Jay

  7. Karl

    As always MAS you have a reasonable and very thoughtful viewpoint. I’m stuck by how similar my nutritional journey has been to yours.

    One of the other major problems I see with so much of diet advice is how complicated it is. There are hundreds of millions of people around the world who don’t know anything about macronutrient composition, but are able to maintain a healthy weight without spending any time thinking about it. If maintaining a healthy weight requires understanding anything about metabolism, that in and of itself is a problem. That’s not to belittle how difficult losing weight is for people and I don’t mean to suggest that it’s easy to lose weight or that learning more can’t be helpful

    I’ve lived in Asia for 15 years now and to me it seems pretty obvious (and right out of “the End of Overeating”) The people who eat traditionally, which is to say food made by hand out of real ingredients don’t have nearly the problems with obesity. You see some chubby people, but never the 4-500 pounders you see in the US. I don’t think they’re better or have more willpower or anything like that. I think they have a much stronger connection to their traditional ways of eating and stay away from the real culprits like candy, snack food and sugary drinks. That’s all changing as incomes rise around the region, but traditional food culture here is still far stronger.

    We’ve lost a lot of that tradition in the US. For example, last night I went out for a fast food dinner here in south China. We had a bowls of hand made noodle soup with lung, stomach, intestine, liver and blood. Can you even imagine a fast food place in the US serving something like that that wasn’t covered in sugary sauce or deep fried, let alone using that signature dish as the basis for a multi-city chain?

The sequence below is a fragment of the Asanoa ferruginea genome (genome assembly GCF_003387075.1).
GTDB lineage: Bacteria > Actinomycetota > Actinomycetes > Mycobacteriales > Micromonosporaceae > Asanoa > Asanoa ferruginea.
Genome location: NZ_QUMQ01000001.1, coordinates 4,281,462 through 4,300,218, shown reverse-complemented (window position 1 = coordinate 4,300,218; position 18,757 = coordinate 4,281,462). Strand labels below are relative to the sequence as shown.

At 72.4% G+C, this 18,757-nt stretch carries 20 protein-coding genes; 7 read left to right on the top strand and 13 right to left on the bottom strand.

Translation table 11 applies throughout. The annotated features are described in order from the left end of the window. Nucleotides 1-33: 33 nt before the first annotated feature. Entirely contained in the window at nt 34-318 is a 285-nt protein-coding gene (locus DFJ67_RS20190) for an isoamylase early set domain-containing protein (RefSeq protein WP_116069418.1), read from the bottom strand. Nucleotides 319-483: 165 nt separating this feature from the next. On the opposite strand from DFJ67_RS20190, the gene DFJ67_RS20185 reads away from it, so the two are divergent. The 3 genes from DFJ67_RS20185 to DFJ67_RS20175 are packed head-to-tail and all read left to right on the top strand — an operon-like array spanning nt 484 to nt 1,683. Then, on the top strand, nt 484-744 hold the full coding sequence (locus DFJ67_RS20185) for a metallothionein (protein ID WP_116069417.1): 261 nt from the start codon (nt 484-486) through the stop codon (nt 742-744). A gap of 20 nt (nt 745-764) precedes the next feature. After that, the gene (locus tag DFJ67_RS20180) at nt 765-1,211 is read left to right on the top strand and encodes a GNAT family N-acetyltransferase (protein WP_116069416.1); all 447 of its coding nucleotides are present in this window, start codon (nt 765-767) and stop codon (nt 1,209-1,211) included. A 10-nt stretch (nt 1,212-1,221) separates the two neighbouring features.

8. @Garymar – Well said. Content for the very sick and very athletic and neither disclaim to which group they are speaking to.

    @Jay – I can’t provide detailed diet/exercise advice to you. Most of what I post here is about increasing the probability of success and less about chasing the optimal. If I were 340# and didn’t have low body temperatures, I’d likely be on a low carb diet myself 5 or 6 days a week. Assuming I had good mobility, I’d be walking daily and doing slow machine based lifting 1-2 times a week. But the most important thing I’d focus on is getting deep sleep.

    @Karl – Absolutely correct. Eat the entire animal. My inner economist quickly realized that the WAPF camp was closer to the truth that the restrictive Paleo/LC diets. Nutrient density + nutrient diversification + proper preparation techniques is likely the key, because it assumes incomplete knowledge. I don’t what nutrients I need, so I cast a wider net, but do it in a way that has worked for our ancestors.

  9. Rita

    I’m new to your site & love it, btw. My interesting/weird discovery: started a resistant starch and soil-based protocol inspired by the Free the Animal discussions. Then, a horrible rash started at the back of my neck, made my face swell up, and then crept across my scalp – horrible itch and a face like a marshmallow! The doctors had no clue – just asked the usual question: have you changed your detergent, blah, blah… so, then someone suggested I research Candida and the “die-off” effect. Another person suggested more focus on healing my gut bugs. I mean, it could all just be a really bad reaction to the OFF Bug Spray I used while camping. My point is this: do you think the majority of Americans have messed up metabolisms/gut biomes that get expressed in all sorts of ways, or do you think it’s all a lot simpler than that?